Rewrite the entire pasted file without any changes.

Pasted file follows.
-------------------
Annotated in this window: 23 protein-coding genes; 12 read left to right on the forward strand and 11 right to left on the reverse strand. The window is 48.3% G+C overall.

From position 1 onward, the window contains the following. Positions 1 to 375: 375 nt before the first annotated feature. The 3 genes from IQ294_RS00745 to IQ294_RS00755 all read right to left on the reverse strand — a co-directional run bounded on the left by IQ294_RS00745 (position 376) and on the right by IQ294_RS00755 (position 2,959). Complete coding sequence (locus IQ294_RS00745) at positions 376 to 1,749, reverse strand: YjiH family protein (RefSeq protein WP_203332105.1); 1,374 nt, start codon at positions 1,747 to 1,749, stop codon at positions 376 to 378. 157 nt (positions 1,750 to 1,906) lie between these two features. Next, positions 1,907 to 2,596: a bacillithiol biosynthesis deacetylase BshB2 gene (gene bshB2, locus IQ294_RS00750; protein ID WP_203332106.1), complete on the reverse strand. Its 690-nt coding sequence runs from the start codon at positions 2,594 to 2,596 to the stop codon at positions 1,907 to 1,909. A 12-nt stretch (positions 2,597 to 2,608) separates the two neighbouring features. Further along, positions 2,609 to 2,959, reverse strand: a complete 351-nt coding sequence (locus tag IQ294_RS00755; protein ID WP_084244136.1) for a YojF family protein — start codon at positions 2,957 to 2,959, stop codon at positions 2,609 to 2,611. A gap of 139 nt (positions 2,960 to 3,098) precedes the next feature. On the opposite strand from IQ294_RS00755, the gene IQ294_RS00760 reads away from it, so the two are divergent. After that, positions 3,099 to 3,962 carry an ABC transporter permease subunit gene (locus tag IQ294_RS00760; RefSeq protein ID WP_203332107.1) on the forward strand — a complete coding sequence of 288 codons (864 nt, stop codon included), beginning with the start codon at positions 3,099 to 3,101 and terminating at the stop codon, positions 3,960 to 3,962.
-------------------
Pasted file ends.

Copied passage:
Annotated in this window: 23 protein-coding genes; 12 read left to right on the forward strand and 11 right to left on the reverse strand. The window is 48.3% G+C overall.

From position 1 onward, the window contains the following. Positions 1 to 375: 375 nt before the first annotated feature. The 3 genes from IQ294_RS00745 to IQ294_RS00755 all read right to left on the reverse strand — a co-directional run bounded on the left by IQ294_RS00745 (position 376) and on the right by IQ294_RS00755 (position 2,959). Complete coding sequence (locus IQ294_RS00745) at positions 376 to 1,749, reverse strand: YjiH family protein (RefSeq protein WP_203332105.1); 1,374 nt, start codon at positions 1,747 to 1,749, stop codon at positions 376 to 378. 157 nt (positions 1,750 to 1,906) lie between these two features. Next, positions 1,907 to 2,596: a bacillithiol biosynthesis deacetylase BshB2 gene (gene bshB2, locus IQ294_RS00750; protein ID WP_203332106.1), complete on the reverse strand. Its 690-nt coding sequence runs from the start codon at positions 2,594 to 2,596 to the stop codon at positions 1,907 to 1,909. A 12-nt stretch (positions 2,597 to 2,608) separates the two neighbouring features. Further along, positions 2,609 to 2,959, reverse strand: a complete 351-nt coding sequence (locus tag IQ294_RS00755; protein ID WP_084244136.1) for a YojF family protein — start codon at positions 2,957 to 2,959, stop codon at positions 2,609 to 2,611. A gap of 139 nt (positions 2,960 to 3,098) precedes the next feature. On the opposite strand from IQ294_RS00755, the gene IQ294_RS00760 reads away from it, so the two are divergent. After that, positions 3,099 to 3,962 carry an ABC transporter permease subunit gene (locus tag IQ294_RS00760; RefSeq protein ID WP_203332107.1) on the forward strand — a complete coding sequence of 288 codons (864 nt, stop codon included), beginning with the start codon at positions 3,099 to 3,101 and terminating at the stop codon, positions 3,960 to 3,962.